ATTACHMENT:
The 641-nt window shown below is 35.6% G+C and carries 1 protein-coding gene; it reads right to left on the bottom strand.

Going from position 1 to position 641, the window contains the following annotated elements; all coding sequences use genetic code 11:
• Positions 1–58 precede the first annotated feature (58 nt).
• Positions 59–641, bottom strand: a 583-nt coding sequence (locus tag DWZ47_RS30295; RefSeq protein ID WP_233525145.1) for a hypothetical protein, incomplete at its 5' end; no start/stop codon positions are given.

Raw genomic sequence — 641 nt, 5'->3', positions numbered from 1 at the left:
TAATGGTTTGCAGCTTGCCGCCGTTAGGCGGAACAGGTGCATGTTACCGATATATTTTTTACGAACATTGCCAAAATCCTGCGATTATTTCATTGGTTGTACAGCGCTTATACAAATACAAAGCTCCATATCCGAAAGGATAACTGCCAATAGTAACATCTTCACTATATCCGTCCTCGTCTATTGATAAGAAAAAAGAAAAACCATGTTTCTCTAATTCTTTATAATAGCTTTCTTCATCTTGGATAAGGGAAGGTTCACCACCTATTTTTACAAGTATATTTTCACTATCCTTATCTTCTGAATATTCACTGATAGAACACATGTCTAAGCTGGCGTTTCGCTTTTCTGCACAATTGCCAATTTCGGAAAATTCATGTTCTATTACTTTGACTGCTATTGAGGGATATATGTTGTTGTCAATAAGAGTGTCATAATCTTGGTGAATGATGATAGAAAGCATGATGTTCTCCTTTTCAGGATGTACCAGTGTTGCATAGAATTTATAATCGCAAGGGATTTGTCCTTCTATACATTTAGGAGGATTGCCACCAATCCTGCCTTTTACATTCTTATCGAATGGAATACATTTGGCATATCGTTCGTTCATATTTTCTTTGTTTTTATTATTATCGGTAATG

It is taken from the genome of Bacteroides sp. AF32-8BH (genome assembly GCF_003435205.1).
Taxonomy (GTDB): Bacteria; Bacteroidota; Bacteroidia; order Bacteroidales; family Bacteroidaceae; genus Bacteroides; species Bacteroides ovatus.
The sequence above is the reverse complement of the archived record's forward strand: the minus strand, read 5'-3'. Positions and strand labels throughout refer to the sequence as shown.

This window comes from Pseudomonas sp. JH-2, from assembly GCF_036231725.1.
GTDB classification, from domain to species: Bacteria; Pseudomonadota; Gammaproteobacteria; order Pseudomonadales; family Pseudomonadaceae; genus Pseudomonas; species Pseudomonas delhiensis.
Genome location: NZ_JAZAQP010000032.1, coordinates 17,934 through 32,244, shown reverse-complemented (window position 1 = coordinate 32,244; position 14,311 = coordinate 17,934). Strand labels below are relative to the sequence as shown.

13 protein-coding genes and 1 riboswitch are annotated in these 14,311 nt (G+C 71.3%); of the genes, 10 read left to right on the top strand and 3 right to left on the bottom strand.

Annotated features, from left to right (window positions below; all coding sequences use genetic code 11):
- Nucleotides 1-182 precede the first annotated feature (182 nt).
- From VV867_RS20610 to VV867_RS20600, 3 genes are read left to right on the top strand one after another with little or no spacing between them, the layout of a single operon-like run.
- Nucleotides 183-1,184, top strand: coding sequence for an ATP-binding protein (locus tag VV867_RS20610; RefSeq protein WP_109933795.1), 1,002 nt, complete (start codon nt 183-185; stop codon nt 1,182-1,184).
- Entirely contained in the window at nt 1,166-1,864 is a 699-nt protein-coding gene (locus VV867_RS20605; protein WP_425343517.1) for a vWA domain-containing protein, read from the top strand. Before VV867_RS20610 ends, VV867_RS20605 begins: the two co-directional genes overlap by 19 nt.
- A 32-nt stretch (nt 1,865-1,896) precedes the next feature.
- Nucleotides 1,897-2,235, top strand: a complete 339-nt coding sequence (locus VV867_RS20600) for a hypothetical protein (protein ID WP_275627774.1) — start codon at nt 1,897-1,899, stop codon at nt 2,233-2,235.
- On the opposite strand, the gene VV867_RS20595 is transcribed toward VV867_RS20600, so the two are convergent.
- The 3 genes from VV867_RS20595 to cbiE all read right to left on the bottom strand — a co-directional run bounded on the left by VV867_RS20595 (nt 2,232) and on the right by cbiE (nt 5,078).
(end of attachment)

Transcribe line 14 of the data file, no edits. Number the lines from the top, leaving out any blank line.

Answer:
Annotated features, from left to right (window positions below; all coding sequences use genetic code 11):